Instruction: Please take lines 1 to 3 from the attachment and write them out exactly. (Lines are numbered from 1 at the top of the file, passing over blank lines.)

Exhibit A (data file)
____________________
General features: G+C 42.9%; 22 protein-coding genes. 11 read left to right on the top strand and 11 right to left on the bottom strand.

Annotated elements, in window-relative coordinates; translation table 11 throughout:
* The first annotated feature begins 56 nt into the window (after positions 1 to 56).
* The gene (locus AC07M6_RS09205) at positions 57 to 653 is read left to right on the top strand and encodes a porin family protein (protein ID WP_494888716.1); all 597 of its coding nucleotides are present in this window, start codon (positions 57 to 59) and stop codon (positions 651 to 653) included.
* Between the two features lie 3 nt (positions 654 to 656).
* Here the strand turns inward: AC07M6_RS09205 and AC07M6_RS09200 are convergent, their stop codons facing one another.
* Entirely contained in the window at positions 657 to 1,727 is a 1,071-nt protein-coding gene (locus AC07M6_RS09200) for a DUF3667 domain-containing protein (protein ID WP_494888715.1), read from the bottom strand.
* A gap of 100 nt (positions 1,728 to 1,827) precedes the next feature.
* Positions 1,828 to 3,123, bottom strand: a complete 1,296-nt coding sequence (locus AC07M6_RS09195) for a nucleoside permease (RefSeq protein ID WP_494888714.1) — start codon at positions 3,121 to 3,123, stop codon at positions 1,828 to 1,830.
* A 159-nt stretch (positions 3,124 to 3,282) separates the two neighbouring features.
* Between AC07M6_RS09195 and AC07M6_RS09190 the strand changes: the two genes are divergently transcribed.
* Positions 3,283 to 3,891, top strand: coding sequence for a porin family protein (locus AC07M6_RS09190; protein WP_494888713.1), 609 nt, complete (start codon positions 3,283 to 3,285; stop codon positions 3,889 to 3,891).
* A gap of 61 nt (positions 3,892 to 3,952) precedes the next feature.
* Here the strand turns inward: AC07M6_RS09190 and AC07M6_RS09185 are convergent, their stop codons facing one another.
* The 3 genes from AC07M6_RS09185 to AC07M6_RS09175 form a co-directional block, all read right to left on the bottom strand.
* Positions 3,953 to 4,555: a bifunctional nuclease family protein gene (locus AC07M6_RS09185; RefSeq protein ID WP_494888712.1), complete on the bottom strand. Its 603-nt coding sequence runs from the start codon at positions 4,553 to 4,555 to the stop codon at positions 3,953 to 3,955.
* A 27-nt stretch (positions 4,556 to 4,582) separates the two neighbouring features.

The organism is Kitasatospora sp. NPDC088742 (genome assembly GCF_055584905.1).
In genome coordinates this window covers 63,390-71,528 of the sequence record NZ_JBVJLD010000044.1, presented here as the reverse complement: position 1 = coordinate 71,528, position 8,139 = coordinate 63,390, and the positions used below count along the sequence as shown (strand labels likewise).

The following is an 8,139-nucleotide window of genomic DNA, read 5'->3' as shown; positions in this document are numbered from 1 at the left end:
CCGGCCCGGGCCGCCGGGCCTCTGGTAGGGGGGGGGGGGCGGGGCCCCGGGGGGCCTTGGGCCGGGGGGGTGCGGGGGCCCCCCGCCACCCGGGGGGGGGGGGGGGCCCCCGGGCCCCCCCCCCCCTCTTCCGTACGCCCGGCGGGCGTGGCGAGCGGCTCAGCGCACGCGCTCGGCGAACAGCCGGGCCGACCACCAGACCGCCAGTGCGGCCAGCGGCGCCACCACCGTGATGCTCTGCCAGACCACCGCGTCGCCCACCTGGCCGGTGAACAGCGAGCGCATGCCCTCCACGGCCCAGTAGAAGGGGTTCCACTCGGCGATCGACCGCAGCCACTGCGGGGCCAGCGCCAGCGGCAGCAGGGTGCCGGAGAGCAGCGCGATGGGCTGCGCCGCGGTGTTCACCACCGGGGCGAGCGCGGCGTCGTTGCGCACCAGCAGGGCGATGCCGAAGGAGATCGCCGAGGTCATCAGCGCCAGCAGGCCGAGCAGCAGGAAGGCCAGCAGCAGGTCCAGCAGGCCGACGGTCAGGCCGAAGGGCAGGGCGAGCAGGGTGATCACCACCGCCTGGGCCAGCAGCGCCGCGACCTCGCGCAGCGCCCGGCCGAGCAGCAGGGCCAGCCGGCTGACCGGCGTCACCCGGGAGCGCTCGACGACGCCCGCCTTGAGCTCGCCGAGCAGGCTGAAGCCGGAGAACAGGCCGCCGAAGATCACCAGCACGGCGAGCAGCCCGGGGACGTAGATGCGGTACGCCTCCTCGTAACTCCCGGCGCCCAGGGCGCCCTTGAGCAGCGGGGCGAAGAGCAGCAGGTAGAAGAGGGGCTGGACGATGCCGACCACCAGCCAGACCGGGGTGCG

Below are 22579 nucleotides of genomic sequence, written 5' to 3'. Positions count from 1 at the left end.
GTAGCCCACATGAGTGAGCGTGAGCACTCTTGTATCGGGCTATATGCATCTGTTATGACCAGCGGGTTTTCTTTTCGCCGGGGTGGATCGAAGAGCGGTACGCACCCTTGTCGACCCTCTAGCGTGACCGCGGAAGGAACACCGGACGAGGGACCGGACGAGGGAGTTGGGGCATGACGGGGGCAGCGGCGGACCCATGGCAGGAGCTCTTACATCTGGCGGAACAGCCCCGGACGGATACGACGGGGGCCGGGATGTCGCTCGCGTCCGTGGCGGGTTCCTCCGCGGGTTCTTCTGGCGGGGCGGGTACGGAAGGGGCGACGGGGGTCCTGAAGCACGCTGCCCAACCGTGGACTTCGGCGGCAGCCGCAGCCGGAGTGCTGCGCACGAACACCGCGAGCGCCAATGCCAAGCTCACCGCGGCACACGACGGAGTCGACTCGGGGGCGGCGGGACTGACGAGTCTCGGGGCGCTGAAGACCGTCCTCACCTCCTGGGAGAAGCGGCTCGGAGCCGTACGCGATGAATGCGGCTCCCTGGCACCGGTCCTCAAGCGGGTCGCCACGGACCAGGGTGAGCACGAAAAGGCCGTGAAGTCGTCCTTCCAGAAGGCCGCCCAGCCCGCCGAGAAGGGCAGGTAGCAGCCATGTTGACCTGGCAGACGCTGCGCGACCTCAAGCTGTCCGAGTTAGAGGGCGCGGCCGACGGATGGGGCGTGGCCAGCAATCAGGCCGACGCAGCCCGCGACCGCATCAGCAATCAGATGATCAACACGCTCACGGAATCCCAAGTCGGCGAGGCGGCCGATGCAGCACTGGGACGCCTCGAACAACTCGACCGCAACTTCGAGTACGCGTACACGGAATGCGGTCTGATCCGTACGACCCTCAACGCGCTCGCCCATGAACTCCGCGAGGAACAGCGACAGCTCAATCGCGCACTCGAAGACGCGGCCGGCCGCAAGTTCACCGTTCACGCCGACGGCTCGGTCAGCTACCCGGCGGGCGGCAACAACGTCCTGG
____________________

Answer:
General features: G+C 42.9%; 22 protein-coding genes. 11 read left to right on the top strand and 11 right to left on the bottom strand.

Annotated elements, in window-relative coordinates; translation table 11 throughout:
* The first annotated feature begins 56 nt into the window (after positions 1 to 56).